Senate blocks bicycle-friendly bill
By Freddy Monares
The Montana Senate blocked a bill that would have required vehicles going 35 mph to give cyclists three feet when passing, and five feet if traveling faster than 35 mph.
House Bill 267 failed on a 24-to-26 vote.
Senate President Scott Sales, R-Bozeman, opposed the bill. He says he does not want any more cyclists in the state and thinks there are too many of them as it is.
“They’re some of the rudest people I’ve ever—I hate to say it, but I’m just going to be bold—they’re some of the most self-centered people navigating on highways, or on county roads I’ve ever seen. They won’t move over. You can honk at them; they think they own the highway,” Sales said.
Sen. Jen Gross, D-Billings, was carrying the bill in the Senate for Rep. Frank Garner, R-Kalispell.
“I’ll just say that we can’t kick bicyclists off the roads any more than we can ban pedestrians,” Gross said.
A motion by Majority Leader Fred Thomas, R-Stevensville, to kill the bill indefinitely passed on a vote of 29 to 21.
Property tax bill gets hearing
Also on Monday, supporters of a bill aimed at reducing property taxes in Montana say the agricultural industry needs help because of dropping commodity prices.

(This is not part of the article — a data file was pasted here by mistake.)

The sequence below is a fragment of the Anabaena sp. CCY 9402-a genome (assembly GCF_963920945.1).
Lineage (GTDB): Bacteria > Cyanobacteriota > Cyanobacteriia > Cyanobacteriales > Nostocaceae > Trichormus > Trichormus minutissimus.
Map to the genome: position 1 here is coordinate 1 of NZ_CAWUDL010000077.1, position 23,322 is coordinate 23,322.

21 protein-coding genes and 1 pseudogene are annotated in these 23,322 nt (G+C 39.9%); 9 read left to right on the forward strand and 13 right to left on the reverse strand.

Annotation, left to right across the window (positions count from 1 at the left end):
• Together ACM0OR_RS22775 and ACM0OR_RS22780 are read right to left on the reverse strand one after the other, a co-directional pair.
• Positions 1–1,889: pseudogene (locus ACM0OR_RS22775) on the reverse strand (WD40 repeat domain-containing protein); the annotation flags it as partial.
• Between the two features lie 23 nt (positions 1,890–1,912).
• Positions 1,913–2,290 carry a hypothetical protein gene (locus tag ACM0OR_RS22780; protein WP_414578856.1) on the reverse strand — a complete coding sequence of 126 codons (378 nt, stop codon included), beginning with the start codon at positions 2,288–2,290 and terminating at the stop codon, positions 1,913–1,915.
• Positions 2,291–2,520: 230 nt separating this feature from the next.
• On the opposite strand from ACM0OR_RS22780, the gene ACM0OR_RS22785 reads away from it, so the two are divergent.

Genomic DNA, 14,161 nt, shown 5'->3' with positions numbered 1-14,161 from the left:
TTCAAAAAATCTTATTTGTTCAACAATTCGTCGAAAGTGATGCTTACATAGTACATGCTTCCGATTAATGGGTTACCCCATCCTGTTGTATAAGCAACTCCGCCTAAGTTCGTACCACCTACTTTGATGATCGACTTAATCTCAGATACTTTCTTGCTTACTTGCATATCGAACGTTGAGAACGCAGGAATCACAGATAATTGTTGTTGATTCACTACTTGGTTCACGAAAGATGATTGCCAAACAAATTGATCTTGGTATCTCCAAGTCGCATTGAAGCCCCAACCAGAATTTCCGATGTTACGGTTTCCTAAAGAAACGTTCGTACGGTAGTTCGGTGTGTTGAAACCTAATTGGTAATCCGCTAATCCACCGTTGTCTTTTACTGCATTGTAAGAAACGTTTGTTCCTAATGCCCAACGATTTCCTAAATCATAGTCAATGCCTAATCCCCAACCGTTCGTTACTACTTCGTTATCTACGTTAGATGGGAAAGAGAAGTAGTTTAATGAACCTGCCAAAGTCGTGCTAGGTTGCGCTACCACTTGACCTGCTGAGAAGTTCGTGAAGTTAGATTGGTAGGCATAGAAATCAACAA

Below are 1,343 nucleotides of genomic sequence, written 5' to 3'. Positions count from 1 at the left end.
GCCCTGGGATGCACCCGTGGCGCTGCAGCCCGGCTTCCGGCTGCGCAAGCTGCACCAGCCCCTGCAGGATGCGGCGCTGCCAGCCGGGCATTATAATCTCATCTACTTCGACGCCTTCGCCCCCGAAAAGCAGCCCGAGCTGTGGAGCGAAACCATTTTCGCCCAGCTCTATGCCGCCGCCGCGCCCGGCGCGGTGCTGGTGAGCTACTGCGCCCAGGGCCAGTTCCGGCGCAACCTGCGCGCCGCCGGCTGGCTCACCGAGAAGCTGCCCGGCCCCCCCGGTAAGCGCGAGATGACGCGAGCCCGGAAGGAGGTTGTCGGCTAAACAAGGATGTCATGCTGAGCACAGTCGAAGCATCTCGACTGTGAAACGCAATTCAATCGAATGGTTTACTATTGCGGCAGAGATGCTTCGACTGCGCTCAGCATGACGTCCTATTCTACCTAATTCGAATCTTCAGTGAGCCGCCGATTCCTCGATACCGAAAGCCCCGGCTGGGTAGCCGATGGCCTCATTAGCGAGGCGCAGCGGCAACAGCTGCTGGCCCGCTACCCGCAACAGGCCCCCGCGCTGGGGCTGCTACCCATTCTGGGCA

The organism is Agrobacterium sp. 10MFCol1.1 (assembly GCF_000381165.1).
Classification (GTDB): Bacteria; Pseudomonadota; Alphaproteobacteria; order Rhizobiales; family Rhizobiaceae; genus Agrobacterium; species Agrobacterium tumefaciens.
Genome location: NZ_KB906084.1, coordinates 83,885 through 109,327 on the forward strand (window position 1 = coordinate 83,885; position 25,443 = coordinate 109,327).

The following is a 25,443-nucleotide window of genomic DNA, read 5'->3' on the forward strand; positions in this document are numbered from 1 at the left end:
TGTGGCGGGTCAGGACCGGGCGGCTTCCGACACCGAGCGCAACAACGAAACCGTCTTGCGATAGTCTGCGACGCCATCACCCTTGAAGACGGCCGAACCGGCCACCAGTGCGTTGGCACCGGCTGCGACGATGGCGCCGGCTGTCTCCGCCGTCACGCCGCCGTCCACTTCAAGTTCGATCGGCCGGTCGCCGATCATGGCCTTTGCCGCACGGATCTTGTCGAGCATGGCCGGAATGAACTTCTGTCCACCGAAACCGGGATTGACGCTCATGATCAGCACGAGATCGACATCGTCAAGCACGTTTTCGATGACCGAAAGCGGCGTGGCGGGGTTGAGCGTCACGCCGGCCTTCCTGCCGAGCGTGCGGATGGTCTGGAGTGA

House Bill 558 would reduce the amount of property taxes agricultural landowners and commercial properties pay in the state, reducing taxes on agricultural land by .15 percent, and commercial land by .11 percent.
Rep. Greg Hertz, R-Polson, the sponsor of the bill, said the current tax rate results in an automatic increase.
“What’s the result of being quiet and ignoring this? It’s a $32 million property tax increase on the people of Montana,” Hertz said.
Eric Boyson, a lobbyist for the Montana Association of Counties, opposed the bill.
“If this goes into effect it does shift the burden of that tax obligation within mills at the county level and we oppose this bill,” Bryson said.
This was the first time House Taxation heard testimony on the bill.
Freddy Monares is a reporter with the UM Legislative News Service, a partnership of the University of Montana School of Journalism, the Montana Broadcasters Association and the Greater Montana Foundation.